Couple Sues Landlord Over 'Haunted' House

Paranormal activity is fun to watch at the movies, but what happens when life (allegedly) imitates art? In the case of this New Jersey couple, a lawsuit, apparently. Michele Callan and her fiance, Josue Chinchilla (both pictured below), are suing their landlord for their $2,250 deposit on a Toms River home that they claim is haunted.

The couple says that they were victim to disturbing paranormal activity, including menacing voices, flickering lights, moving bedsheets and clothes mysteriously flying from their closets.

Chinchilla, 37, even told ABC Newsthat despite not believing in "this stuff," he once experienced an "invisible hand" on his shoulder, and also claims that he was briefly hospitalized for panic attacks spurred by such paranormal experiences.

Consequently, on March 11, the couple and her two children fled their Lowell Avenue rental and have since been living in a single room at a motel in Point Pleasant Beach -- refusing to move back as their lives are "in mortal danger" if they return.

But their landlord, Richard Lopez, isn't buying the story. In fact, he's countersuing the couple, saying the scare is just a "hoax" to get out of paying their $1,500 monthly rent and to break their yearlong lease.

"Frankly, there is something else going on," Lopez's lawyer David Semanchik told the Asbury Park Press. "She is a single mom, she has this fiance living with her. I think she is in over her head and she can't afford the rent."

But Callan says that if this were the case, Chinchilla and her family would not have fled just one week after moving in, with the rent already paid to the end of the month.

In any case, if Lopez had consciously rented the couple a home with any shady or ghost-ridden history, he wouldn't have had to reveal it. Most states in the U.S. do not have formal renter/seller disclosure laws regarding a home's non-material facts (i.e. outside structural concerns, leaks in the foundation or walls, etc.) and do not require Realtors to tell prospective buyers about a home's grisly past or purported hauntings, though that's strongly recommended.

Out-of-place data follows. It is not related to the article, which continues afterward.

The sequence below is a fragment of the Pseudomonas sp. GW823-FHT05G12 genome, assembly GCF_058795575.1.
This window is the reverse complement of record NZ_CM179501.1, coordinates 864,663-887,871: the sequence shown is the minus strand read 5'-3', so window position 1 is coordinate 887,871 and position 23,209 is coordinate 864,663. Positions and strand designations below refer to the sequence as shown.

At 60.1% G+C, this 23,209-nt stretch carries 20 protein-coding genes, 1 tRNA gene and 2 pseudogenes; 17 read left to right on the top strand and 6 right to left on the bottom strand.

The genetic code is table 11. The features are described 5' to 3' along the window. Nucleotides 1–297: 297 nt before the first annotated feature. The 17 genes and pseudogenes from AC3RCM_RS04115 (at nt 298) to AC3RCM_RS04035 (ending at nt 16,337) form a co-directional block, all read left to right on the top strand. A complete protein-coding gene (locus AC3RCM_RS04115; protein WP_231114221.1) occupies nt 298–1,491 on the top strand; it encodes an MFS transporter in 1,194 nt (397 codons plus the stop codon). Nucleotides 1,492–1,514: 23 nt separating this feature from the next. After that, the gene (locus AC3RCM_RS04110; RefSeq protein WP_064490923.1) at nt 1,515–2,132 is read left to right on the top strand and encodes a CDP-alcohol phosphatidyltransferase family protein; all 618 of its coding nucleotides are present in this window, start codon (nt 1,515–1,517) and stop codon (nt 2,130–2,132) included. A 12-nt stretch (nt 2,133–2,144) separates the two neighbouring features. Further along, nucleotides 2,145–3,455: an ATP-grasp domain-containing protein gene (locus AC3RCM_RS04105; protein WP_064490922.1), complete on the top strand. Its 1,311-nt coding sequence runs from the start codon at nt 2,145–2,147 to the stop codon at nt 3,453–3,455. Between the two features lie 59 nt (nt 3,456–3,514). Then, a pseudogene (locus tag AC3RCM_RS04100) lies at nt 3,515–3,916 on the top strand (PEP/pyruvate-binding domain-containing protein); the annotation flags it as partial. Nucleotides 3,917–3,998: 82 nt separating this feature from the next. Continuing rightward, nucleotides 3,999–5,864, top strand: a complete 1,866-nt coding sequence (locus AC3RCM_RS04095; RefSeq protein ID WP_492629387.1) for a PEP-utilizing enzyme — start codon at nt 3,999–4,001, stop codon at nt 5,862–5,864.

There was such disclosure in the case of the the Lutz family, who moved into the now-world-famous "Amityville Horror" house in New York and were supposedly haunted by the demonic images and supernatural activity of the home's murdered tenants.

But there was apparently no warning for the Callas-Chinchilla household: They reportedly were so spooked that they even hired paranormal investigators, who set up five cameras, electronic voice phenomena recorders and electromagnetic-field meters in the rental. The Asbury Park Press reported that the presence of paranormal activity appeared in the videos, including bowling pins falling over in the recreation room while the infrared cameras were recording.

"[We've heard] taps on the TV, taps on the shoulder," Chinchilla told ABC News, whose cameras also recorded purported paranormal activity during its visit (see the video below). "We're living in it."

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